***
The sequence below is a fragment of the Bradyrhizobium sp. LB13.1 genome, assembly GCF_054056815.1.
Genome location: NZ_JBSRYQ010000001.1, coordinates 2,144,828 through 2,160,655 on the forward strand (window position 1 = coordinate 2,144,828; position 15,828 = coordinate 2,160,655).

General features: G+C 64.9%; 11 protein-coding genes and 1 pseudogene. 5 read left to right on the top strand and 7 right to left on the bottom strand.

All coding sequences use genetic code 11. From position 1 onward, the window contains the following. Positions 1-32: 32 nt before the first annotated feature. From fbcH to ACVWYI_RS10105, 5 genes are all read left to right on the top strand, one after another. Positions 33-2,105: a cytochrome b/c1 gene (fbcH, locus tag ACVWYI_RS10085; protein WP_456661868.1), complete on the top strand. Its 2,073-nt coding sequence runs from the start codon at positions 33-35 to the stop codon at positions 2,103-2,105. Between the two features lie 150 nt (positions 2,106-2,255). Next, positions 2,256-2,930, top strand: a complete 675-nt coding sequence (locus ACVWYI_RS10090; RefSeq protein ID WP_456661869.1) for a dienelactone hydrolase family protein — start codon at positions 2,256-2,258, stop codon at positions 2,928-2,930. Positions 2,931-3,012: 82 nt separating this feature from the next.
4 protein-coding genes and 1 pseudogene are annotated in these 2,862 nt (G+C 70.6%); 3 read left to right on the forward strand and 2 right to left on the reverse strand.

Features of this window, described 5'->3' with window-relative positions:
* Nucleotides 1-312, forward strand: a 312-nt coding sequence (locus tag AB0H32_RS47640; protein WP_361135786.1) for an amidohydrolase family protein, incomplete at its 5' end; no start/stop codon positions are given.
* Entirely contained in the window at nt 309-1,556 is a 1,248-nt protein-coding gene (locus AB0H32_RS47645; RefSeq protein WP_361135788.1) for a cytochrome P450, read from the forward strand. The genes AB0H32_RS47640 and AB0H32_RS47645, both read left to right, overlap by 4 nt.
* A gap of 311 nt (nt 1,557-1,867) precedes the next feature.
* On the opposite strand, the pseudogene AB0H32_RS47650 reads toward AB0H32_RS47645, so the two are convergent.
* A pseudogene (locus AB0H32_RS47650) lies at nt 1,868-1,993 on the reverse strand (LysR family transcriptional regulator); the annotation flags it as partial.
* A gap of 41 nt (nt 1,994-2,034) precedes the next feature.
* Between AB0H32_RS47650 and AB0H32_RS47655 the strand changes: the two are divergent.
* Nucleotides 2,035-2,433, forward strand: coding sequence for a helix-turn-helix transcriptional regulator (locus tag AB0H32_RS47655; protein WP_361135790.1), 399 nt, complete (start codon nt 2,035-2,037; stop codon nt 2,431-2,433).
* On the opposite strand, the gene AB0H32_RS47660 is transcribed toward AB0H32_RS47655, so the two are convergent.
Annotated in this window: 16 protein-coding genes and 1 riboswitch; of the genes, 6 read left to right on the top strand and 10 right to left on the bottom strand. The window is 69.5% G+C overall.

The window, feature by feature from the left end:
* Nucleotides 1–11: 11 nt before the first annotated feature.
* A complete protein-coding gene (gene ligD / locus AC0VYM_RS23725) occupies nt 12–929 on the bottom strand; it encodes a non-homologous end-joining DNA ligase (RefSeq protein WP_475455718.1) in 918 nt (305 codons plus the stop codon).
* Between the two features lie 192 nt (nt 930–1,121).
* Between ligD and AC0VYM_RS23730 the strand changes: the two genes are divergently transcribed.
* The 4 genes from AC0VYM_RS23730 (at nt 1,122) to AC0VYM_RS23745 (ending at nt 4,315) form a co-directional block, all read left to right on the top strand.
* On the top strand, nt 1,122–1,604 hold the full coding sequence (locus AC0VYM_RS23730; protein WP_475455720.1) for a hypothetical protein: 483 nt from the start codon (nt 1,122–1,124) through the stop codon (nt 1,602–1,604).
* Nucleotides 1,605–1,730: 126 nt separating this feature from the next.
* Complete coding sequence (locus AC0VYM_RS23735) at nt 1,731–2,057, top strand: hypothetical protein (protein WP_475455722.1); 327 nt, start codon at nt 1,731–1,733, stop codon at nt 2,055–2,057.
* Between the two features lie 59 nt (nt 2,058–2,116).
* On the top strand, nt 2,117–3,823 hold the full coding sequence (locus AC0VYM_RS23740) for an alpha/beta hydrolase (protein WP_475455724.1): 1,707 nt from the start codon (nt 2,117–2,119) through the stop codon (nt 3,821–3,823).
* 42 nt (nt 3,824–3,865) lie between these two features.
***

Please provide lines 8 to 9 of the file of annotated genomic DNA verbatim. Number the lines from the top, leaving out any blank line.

* Entirely contained in the window at nt 309-1,556 is a 1,248-nt protein-coding gene (locus AB0H32_RS47645; RefSeq protein WP_361135788.1) for a cytochrome P450, read from the forward strand. The genes AB0H32_RS47640 and AB0H32_RS47645, both read left to right, overlap by 4 nt.
* A gap of 311 nt (nt 1,557-1,867) precedes the next feature.